Syllostatistics

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this text's formatting needs clearing up. by Noel Mann

The following was written by Noel Mann in an unpublished manuscript written February 2, 2005. It is reproduced here unedited.

Phonostatistics applies to analytical techniques to quantify the differences between speech varieties. Syllostatistics applies to analytical techniques to quantify the syllable differences between speech varieties. Lexicostatistics covers analytical techniques to quantify the lexical differences between speech varieties17. The method described in Blair (1990:31-33) is a hybrid of phonostatistics and lexicostatistics. This can be called phonolexicostatistics. The method described below is a hybrid of syllostatistics and lexicostatistics and as such may be called syllolexicostatistics. Syllostatistics and syllolexicostatistics generally fit Asian languages better than more traditional phonostatistic methods since the syllable is the primary domain of historical sound changes. (more preamble and examples to follow) Mechanics (Basic steps in the analysis) Step 1: Determine basic syllable structure of the languages Does the language have initial clusters? How do initials map across languages? Does the language have final consonants? How do final consonants and nuclear elements map across languages? Does the language have medial consonants? How do the medials interact with initial and rhyme elements? (If rhymes or final consonants do not seem to interact with other syllable elements, it may be necessary to create additional categories) How do the medials map across languages? Step 2: Group words to be compared into sets with the same gloss Step 3: Determine root syllables Step 4: Determine apparent cognicity of syllables (using criteria) Step 5: Determine lexicostatistic correlates (using lexicostatistic correlates) Criteria (Basic categories and element matches) Category 1 Probable match of cognate syllables Onset and rhyme elements match (map in predictable or recurrent manner) Category 2 Possible match of cognate syllables Either onset or rhyme elements match (either maps in predictable or recurrent manner) Category 3 Unlikely match of cognate syllables Onset and rhyme do not match (do not match in predictable or recurrent manner) Ignore Non-root syllables (reduplication, derivational or supplemental meanings, and grammatical particles) Tone or other suprasegmental elements which are considered necessary to establish cognicity.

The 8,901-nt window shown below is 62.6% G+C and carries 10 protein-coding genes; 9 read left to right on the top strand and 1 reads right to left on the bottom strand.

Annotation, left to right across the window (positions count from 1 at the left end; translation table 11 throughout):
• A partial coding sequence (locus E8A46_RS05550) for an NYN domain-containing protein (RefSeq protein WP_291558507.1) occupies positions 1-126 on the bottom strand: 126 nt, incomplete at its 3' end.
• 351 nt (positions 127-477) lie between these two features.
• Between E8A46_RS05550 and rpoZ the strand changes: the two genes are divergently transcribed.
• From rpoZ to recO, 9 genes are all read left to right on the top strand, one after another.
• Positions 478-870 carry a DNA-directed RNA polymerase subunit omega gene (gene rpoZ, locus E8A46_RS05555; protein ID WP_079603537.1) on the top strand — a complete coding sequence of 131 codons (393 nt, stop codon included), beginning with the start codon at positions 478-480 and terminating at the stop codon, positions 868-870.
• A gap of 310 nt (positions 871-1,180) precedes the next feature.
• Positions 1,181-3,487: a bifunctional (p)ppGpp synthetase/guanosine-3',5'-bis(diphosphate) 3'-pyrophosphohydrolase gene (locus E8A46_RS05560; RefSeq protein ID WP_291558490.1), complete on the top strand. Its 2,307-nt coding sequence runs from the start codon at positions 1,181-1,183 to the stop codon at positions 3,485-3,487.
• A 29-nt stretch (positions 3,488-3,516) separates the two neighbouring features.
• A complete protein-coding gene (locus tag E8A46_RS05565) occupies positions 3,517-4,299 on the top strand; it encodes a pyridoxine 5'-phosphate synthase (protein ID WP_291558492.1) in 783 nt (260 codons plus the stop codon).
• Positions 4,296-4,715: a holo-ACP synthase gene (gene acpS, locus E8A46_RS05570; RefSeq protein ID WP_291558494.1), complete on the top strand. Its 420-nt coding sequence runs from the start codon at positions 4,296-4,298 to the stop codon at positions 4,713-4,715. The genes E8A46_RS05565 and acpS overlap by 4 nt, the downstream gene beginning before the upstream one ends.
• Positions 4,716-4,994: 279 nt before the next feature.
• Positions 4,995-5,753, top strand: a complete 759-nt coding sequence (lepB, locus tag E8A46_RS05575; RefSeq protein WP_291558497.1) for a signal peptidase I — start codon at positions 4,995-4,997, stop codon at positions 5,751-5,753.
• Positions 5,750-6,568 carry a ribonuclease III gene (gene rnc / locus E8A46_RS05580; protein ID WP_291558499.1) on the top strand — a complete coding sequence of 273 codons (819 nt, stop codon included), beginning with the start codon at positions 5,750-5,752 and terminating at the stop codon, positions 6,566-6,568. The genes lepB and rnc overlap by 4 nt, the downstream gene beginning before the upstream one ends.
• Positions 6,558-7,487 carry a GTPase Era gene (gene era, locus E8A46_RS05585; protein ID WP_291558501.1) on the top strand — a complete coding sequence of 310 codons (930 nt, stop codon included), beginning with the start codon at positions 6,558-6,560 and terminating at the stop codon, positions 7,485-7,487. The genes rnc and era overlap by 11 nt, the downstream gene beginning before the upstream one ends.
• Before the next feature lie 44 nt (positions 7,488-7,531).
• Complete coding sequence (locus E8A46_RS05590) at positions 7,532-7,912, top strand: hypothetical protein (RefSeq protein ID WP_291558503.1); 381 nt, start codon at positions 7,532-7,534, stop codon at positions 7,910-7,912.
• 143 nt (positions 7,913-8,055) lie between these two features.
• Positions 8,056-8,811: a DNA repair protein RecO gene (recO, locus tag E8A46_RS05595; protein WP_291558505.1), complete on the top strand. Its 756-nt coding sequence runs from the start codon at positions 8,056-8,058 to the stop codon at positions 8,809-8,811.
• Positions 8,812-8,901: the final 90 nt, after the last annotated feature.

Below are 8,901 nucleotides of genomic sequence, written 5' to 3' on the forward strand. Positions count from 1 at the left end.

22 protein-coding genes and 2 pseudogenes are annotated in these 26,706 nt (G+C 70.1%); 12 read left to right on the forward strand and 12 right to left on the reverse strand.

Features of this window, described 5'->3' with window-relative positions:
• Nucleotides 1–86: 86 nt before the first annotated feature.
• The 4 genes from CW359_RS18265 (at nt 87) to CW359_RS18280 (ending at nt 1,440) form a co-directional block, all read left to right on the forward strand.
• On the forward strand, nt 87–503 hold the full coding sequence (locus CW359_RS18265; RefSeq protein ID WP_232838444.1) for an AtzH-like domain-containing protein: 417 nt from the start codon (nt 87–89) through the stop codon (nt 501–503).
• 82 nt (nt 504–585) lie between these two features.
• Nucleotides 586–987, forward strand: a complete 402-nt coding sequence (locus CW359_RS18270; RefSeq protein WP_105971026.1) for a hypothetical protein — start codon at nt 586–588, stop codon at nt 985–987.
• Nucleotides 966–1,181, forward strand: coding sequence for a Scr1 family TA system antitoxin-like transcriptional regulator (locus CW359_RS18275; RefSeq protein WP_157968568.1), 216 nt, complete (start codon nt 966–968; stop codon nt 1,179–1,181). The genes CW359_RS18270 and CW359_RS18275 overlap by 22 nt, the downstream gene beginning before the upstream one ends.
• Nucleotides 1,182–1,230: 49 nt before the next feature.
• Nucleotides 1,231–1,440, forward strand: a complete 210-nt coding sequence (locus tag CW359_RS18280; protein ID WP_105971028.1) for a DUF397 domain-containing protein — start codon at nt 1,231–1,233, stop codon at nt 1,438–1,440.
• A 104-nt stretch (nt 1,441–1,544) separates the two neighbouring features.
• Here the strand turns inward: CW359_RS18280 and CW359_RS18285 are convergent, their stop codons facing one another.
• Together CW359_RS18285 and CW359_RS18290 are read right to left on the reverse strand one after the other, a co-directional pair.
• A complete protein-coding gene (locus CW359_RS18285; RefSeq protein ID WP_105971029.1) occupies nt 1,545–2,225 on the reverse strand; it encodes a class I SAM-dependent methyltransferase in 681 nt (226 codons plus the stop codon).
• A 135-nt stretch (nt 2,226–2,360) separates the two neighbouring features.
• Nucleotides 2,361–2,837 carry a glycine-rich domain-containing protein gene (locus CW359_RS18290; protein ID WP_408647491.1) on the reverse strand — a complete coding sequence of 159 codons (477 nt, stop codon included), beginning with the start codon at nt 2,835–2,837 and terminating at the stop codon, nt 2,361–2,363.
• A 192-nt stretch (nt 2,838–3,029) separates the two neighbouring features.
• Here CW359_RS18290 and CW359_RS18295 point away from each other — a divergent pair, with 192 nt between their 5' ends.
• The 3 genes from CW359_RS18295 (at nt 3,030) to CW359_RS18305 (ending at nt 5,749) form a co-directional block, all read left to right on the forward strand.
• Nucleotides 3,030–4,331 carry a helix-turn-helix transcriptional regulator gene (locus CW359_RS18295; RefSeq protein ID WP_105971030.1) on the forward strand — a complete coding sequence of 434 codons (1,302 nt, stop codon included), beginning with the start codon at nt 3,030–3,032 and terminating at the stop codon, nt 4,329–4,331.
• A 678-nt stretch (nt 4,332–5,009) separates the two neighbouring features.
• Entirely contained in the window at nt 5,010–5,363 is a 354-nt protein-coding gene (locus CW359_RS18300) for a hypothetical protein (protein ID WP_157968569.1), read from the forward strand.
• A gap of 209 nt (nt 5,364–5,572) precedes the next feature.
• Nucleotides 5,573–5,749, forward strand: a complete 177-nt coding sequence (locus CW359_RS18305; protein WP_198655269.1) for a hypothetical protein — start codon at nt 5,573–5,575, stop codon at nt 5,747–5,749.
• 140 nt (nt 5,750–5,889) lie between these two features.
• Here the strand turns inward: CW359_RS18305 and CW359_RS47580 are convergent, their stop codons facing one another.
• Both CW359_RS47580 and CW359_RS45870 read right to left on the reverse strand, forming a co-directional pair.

Lexicostatistic correlates (Based on syllable category matches) Syllables Category 1 Category 2 Category 3 1 1 0 0 2 1 1 0 3 1 1 1 4 2 1 1 5 2 2 1 6 2 2 2 7 3 2 2 8 3 3 2 9 3 3 3 10 4 3 3 One issue that may need to be resolved is how to deal with split cognates. The above methodology will count these as different. For example: Mountain Var 1 tSHum Var 2 tSHum tla? Var 3 tla? Figure 1.

In a case like this, there are different possibilities. Using the above criteria, comparing variety 1 to 2, we have a category 1 for the syllable comparison between tSHum and tSHum, while there is no correlation between the second syllable tla? in Variety 2 leaving this a category 3. Using a phonostatistic method for this would achieve the same results. Thus, in this case, all three Varieties are not cognate. If however, the investigator suspects that Variety 2 has preserved polysyllabic form of the parent language, while Varieties 1 and 3 have lost different syllables from the parent language. In this case two sub-analytical methods could ensue. The first would consider only the syllables which are cognate and discard those that are not. This would lead to Varieties 1 and 2 as well as varieties 2 and 3 as cognate while varieties 1 and 3 are not cognate. The second would consider all of the forms as descending from a common ancestor and would count the loss of a syllable as a common process. This may arise from different stress patterns from one language to another which results in one syllable being preferentially retained rather than another – there may also be more idiosyncratic reasons one syllable is retained over another. In this second analysis method all of the varieties are cognate including the comparison between Variety 1 and Variety 3. Note that examples like this also point out inconsistencies in our procedures as if our data appears like that shown following, we would probably retain all of the forms as part of the root, but if we were missing one variety, the analysis would be different, such as shown in the data in Figures 2 and 3. Mountain Mountain Mountain Var 1 tSHum Var 1 tSHum Var 1 tla? Var 2 tSHum tla? Var 2 tSHum tla? Var 2 tSHum tla? Var 3 tla? Var 3 tSHu Var 3 la Figure 1. Figure 2. Figure 3. 76 Step 3: Determine root syllables After applying this step, the following data is the basis of comparison. Mountain Mountain Mountain Var 1 tSHum Var 1 tSHum Var 1 tla? Var 2 tSHum tla? Var 2 tSHum Var 2 tla? Var 3 tla? Var 3 tSHu Var 3 la Figure 1a. Figure 2a. Figure 3a. This means that the presence or absence of a single word form in one of the varieties may require a reanalysis or reinterpretation of the root syllable or syllables.

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